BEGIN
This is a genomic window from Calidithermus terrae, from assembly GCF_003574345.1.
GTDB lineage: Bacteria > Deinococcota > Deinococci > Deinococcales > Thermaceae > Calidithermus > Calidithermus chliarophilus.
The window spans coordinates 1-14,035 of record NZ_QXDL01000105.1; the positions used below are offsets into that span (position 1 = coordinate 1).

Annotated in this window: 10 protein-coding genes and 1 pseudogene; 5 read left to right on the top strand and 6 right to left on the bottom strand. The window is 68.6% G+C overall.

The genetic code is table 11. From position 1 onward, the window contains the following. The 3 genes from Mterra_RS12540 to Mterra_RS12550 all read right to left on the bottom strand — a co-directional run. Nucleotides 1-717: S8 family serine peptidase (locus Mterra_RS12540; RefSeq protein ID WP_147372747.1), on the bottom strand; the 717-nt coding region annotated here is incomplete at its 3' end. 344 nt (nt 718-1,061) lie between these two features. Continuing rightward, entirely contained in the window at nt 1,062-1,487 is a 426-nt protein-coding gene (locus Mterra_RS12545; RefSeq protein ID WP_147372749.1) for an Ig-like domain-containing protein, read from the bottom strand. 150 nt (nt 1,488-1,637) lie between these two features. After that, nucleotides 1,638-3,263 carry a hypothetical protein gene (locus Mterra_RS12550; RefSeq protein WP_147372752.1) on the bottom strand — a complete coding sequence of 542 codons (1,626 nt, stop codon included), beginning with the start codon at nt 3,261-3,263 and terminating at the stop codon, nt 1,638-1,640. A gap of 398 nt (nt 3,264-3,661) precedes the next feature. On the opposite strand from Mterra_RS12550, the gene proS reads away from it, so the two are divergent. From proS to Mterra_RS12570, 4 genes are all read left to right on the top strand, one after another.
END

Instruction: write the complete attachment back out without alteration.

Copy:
This is a genomic window from Calidithermus terrae, from assembly GCF_003574345.1.
GTDB lineage: Bacteria > Deinococcota > Deinococci > Deinococcales > Thermaceae > Calidithermus > Calidithermus chliarophilus.
The window spans coordinates 1-14,035 of record NZ_QXDL01000105.1; the positions used below are offsets into that span (position 1 = coordinate 1).

Annotated in this window: 10 protein-coding genes and 1 pseudogene; 5 read left to right on the top strand and 6 right to left on the bottom strand. The window is 68.6% G+C overall.

The genetic code is table 11. From position 1 onward, the window contains the following. The 3 genes from Mterra_RS12540 to Mterra_RS12550 all read right to left on the bottom strand — a co-directional run. Nucleotides 1-717: S8 family serine peptidase (locus Mterra_RS12540; RefSeq protein ID WP_147372747.1), on the bottom strand; the 717-nt coding region annotated here is incomplete at its 3' end. 344 nt (nt 718-1,061) lie between these two features. Continuing rightward, entirely contained in the window at nt 1,062-1,487 is a 426-nt protein-coding gene (locus Mterra_RS12545; RefSeq protein ID WP_147372749.1) for an Ig-like domain-containing protein, read from the bottom strand. 150 nt (nt 1,488-1,637) lie between these two features. After that, nucleotides 1,638-3,263 carry a hypothetical protein gene (locus Mterra_RS12550; RefSeq protein WP_147372752.1) on the bottom strand — a complete coding sequence of 542 codons (1,626 nt, stop codon included), beginning with the start codon at nt 3,261-3,263 and terminating at the stop codon, nt 1,638-1,640. A gap of 398 nt (nt 3,264-3,661) precedes the next feature. On the opposite strand from Mterra_RS12550, the gene proS reads away from it, so the two are divergent. From proS to Mterra_RS12570, 4 genes are all read left to right on the top strand, one after another.